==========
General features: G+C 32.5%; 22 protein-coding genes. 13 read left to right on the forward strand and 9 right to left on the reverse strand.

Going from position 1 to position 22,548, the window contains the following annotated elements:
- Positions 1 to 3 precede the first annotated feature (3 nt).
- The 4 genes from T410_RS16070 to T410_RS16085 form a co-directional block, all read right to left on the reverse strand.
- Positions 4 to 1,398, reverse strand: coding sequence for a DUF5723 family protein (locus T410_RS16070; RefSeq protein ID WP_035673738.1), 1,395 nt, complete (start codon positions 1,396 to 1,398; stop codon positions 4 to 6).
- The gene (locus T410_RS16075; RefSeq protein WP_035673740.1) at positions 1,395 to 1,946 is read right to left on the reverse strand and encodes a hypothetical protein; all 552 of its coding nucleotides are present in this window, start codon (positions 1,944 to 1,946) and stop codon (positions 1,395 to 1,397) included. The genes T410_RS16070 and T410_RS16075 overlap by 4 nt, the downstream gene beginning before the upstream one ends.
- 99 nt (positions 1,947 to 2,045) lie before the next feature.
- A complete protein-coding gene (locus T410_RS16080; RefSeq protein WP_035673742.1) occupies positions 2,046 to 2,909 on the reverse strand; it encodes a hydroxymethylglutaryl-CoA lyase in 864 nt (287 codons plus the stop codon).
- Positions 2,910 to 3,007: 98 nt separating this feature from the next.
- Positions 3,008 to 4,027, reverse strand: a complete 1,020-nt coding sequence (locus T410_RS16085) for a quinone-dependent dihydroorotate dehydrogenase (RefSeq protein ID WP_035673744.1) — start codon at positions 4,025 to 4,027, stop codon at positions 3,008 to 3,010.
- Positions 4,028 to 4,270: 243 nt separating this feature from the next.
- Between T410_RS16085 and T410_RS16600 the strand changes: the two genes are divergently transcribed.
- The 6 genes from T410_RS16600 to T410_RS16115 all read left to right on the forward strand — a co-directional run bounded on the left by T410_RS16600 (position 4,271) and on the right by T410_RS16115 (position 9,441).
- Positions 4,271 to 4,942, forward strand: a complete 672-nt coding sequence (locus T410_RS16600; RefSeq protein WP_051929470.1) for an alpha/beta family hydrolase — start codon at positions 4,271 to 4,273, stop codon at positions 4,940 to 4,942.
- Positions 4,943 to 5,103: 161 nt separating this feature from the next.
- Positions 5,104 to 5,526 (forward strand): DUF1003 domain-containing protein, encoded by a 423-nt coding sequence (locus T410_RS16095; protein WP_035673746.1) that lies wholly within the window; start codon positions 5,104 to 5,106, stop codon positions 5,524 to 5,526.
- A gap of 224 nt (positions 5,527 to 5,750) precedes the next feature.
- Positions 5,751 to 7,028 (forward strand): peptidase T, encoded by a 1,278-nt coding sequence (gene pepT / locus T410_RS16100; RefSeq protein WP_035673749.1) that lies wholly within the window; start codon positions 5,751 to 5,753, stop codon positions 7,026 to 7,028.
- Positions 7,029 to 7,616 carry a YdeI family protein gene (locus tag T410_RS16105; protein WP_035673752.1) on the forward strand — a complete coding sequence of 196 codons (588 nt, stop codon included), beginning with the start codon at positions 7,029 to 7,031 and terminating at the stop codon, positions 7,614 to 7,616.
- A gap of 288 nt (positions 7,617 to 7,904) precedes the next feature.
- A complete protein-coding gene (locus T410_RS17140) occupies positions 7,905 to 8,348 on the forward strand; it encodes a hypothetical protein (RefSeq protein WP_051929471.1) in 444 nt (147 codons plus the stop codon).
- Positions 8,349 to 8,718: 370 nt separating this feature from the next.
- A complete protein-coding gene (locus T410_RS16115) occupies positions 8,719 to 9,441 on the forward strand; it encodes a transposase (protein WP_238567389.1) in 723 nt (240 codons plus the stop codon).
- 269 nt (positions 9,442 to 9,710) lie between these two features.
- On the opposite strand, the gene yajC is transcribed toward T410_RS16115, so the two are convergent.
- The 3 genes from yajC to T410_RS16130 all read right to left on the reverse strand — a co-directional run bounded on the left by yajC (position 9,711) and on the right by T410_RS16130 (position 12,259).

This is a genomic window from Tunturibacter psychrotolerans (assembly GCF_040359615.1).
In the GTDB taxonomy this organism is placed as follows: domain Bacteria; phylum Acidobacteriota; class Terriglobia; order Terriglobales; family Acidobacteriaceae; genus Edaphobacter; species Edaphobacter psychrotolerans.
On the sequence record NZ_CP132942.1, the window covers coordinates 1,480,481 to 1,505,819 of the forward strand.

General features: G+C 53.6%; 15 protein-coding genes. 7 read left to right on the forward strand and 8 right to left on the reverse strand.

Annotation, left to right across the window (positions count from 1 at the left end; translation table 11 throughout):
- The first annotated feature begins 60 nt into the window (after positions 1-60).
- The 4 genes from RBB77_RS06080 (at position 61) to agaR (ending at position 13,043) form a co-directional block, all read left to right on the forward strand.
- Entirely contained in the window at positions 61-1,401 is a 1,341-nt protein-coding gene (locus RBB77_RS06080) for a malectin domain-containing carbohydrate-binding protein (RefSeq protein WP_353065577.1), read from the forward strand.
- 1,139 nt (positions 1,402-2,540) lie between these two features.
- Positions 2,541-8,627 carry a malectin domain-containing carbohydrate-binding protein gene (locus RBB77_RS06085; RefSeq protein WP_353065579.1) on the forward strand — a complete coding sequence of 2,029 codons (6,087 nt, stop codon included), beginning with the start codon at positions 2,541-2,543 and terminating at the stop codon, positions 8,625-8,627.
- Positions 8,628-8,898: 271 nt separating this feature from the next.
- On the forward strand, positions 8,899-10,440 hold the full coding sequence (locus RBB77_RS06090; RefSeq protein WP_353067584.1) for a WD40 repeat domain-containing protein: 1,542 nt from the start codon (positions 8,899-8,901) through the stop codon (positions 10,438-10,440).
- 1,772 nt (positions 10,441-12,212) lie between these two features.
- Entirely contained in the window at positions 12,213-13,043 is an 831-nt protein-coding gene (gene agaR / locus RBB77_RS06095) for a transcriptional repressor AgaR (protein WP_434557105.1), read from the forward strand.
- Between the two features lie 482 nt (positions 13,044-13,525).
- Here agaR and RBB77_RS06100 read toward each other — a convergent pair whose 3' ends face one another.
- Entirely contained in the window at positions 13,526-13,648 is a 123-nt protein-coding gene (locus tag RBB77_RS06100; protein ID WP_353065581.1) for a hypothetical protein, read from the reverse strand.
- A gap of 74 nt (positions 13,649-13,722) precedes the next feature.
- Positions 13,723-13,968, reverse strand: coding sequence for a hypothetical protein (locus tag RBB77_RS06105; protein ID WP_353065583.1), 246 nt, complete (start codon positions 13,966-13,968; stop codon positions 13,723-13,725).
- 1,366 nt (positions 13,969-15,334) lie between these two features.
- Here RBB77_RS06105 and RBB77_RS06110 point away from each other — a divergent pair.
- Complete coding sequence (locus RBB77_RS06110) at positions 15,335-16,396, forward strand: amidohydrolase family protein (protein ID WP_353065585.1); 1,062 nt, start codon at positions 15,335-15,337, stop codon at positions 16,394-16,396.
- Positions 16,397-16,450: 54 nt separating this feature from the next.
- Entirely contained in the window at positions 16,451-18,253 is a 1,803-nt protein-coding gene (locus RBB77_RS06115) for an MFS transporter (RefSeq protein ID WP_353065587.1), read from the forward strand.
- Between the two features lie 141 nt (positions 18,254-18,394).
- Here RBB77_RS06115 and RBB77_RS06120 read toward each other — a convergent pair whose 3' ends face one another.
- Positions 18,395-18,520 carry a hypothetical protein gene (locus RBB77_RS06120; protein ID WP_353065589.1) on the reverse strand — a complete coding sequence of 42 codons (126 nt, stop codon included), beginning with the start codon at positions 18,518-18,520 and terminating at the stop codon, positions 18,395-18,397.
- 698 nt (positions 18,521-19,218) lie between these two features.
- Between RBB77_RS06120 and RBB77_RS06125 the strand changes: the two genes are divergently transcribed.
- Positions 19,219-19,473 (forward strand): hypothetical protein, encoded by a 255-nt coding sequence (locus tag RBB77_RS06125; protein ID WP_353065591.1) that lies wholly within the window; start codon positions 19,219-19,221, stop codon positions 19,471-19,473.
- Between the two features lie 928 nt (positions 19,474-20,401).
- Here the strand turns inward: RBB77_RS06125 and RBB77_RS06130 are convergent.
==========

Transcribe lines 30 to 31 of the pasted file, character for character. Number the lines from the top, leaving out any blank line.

General features: G+C 53.6%; 15 protein-coding genes. 7 read left to right on the forward strand and 8 right to left on the reverse strand.

Annotation, left to right across the window (positions count from 1 at the left end; translation table 11 throughout):